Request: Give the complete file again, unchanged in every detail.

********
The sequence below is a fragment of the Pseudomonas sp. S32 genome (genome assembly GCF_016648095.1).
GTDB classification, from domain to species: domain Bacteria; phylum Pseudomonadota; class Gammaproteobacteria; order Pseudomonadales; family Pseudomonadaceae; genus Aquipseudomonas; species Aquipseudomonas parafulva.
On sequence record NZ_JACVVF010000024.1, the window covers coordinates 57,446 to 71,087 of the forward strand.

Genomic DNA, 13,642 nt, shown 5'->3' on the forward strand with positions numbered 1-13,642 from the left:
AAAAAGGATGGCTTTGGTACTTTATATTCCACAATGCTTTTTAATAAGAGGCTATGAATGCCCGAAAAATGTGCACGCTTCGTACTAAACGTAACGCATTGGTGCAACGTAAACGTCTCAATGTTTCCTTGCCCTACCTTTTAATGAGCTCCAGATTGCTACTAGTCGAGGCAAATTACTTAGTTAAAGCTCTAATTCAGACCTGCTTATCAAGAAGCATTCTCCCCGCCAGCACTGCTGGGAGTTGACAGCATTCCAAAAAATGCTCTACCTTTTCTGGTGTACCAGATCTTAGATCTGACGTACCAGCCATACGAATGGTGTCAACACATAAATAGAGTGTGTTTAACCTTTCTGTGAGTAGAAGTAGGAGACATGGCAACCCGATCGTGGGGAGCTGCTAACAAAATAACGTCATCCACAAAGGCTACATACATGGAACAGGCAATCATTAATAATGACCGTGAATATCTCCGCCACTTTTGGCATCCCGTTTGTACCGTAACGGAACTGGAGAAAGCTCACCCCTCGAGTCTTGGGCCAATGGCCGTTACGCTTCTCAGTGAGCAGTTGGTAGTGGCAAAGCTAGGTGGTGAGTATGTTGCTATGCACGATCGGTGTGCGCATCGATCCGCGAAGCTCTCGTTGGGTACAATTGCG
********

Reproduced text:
The sequence below is a fragment of the Pseudomonas sp. S32 genome (genome assembly GCF_016648095.1).
GTDB classification, from domain to species: domain Bacteria; phylum Pseudomonadota; class Gammaproteobacteria; order Pseudomonadales; family Pseudomonadaceae; genus Aquipseudomonas; species Aquipseudomonas parafulva.
On sequence record NZ_JACVVF010000024.1, the window covers coordinates 57,446 to 71,087 of the forward strand.

Genomic DNA, 13,642 nt, shown 5'->3' on the forward strand with positions numbered 1-13,642 from the left:
AAAAAGGATGGCTTTGGTACTTTATATTCCACAATGCTTTTTAATAAGAGGCTATGAATGCCCGAAAAATGTGCACGCTTCGTACTAAACGTAACGCATTGGTGCAACGTAAACGTCTCAATGTTTCCTTGCCCTACCTTTTAATGAGCTCCAGATTGCTACTAGTCGAGGCAAATTACTTAGTTAAAGCTCTAATTCAGACCTGCTTATCAAGAAGCATTCTCCCCGCCAGCACTGCTGGGAGTTGACAGCATTCCAAAAAATGCTCTACCTTTTCTGGTGTACCAGATCTTAGATCTGACGTACCAGCCATACGAATGGTGTCAACACATAAATAGAGTGTGTTTAACCTTTCTGTGAGTAGAAGTAGGAGACATGGCAACCCGATCGTGGGGAGCTGCTAACAAAATAACGTCATCCACAAAGGCTACATACATGGAACAGGCAATCATTAATAATGACCGTGAATATCTCCGCCACTTTTGGCATCCCGTTTGTACCGTAACGGAACTGGAGAAAGCTCACCCCTCGAGTCTTGGGCCAATGGCCGTTACGCTTCTCAGTGAGCAGTTGGTAGTGGCAAAGCTAGGTGGTGAGTATGTTGCTATGCACGATCGGTGTGCGCATCGATCCGCGAAGCTCTCGTTGGGTACAATTGCG